NEW YORK -- The college football playoff committee is composed of 13 members, which means 13 unique opinions, and possibly 13 different interpretations of what parameters should matter most in choosing the four best teams starting next season.
College football postseasons are about generating discussion, and that's exactly what was on display this week in New York as three committee members shed light on the looming selection process.
Inevitably, Wednesday's session only accentuated the challenges of this four-team setup.
Yes, we know. You might want eight teams. Heck, half the crowd from the IMG athletics forum did too when asked by a panelist to raise hands if you think an eight-team playoff is on the way in the next five years.
Actually, the other half had it right.
What we have for awhile is a four-team playoff that could become a major freak show if not handled delicately. Perhaps that's no surprise. There are at least four teams this year that make a compelling argument for the final two spots behind FSU and Auburn.
“If someone is left out, there was probably one thing they could have done on their own to be able to discount that circumstance,” said Clemson athletic director Dan Radakovich, one of five sitting ADs on the council.
Two things are certain after hearing from Radakovich, former Nebraska coach Tom Osborne and longtime administrator Tom Jernstedt:
• The committee seems ready to make tough calls based on much more than win-loss records and conference titles.
• The committee must find a collective voice by next fall, or else decision-making will be all over the map.
Some committee decisions will be easy, like the committee not releasing a preseason poll.
But consider a few debatable perspectives that came out of Wednesday's forum.
The first is the assertion that a team with late-season momentum – the hot team that's ranked, say, fifth or sixth in the committee rankings – could jump a team ahead of them with an equal or better record.
“Those final conference games are going to be critical,” Osborne said.
For a comparison to this season, think about a two-loss Stanford or one-loss Michigan State getting in. Both looked good down the stretch and won a conference championship game. Both have looked dominant at times. Stanford plays in the Pac-12, arguably the second-best conference this year, so maybe the league should have a rep in the top four.
Also noteworthy is Osborne said he consults with former coaches that he knows for objective views on teams, including former Auburn coach Pat Dye, the same one who ripped Condoleezza Rice for being on the committee.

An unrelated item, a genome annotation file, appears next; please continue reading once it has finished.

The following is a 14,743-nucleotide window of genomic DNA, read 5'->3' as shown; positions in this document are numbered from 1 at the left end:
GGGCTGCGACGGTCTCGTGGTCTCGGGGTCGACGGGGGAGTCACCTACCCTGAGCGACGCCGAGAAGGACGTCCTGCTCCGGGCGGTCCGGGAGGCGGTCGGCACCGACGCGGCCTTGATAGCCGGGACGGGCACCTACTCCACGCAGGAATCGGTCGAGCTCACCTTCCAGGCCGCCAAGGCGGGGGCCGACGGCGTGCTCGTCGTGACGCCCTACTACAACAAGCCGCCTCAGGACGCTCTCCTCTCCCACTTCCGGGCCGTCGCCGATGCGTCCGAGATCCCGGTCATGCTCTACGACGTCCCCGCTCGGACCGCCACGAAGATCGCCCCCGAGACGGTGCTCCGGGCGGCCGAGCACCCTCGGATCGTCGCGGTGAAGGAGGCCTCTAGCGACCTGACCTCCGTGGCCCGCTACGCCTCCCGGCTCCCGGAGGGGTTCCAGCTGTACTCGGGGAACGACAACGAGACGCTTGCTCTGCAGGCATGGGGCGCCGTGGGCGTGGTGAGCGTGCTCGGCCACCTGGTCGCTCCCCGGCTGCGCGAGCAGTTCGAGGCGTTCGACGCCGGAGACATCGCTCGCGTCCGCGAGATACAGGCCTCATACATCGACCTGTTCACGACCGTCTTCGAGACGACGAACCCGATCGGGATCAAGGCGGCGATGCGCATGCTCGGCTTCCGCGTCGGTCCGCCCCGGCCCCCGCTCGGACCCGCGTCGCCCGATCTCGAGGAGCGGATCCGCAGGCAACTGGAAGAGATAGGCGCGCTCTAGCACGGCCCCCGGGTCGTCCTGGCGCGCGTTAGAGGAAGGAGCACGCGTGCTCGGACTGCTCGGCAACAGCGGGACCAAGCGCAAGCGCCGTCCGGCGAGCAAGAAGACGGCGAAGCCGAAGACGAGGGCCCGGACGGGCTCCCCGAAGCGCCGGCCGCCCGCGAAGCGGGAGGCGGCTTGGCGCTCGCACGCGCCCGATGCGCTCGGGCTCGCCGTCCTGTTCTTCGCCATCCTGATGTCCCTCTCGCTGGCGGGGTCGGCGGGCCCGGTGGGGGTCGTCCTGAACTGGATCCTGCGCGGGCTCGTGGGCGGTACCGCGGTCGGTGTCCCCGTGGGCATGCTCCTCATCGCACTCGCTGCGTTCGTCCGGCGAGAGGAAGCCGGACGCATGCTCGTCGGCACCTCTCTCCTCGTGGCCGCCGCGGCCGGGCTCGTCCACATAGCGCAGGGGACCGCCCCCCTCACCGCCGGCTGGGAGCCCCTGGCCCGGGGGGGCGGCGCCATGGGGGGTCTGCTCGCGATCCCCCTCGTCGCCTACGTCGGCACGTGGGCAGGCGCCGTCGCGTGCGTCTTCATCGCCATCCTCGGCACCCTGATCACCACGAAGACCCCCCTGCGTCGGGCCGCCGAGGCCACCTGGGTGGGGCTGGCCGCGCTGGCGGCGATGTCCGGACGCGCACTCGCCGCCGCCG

For PR purposes, relying on objectivity from Dye would probably be a mistake.
Anyway, it's clear teams can create momentum among the 13-person committee with a solid November, and the committee believes it can look favorably upon late surgers while considering the 15-week body of work of all teams.
Good luck with that, says Alabama and Baylor, both with one November loss, each with a loss in the final three weeks of the season but with solid resumes overall. If Alabama could tackle Chris Davis, it'd be playing FSU in January.
Then there's the injury factor. It's unclear how true the committee can realistically stay to the promise that teams that lost because of injuries can get in.
For example, Jernstedt says he can see a scenario where a team ranked outside of the top four clearly because of injury could vault a team in front of it.
“I think it will come to that. It will be that close,” Jernstedt said. “The difference between four and five and six and seven and eight is so paper thin. Everything is going to go through a magnifying glass.”
That means this scenario is plausible: Michigan State loses early in the season because it was missing several key players to injury, vaults an undefeated No. 4 team anyway.
Or flip that scenario using, say, off-field problems. What if an undefeated FSU was left out of a playoff if Jameis Winston was charged with sexual assault? No chance, right? That team earned its way. Not sure the committee would have the gravitas to extract a clear-cut playoff team for that reason.
No doubt injuries should be considered, but to what degree must be determined by the committee.
“You have to look at the teams individually and their body of work,” Radakovich said.
The committee will do this without releasing individual votes for the top four, only a collective ranking. Despite the desire for full transparency, Jernstedt says releasing everyone's ranking would be “too difficult to do.”
“How much is too much (information)?” Jernstedt said. “We want to do it the right way.”
With one vote, the committee will need one (or two) dominant voices in the room to corral everyone's input and set the selection parameters accordingly.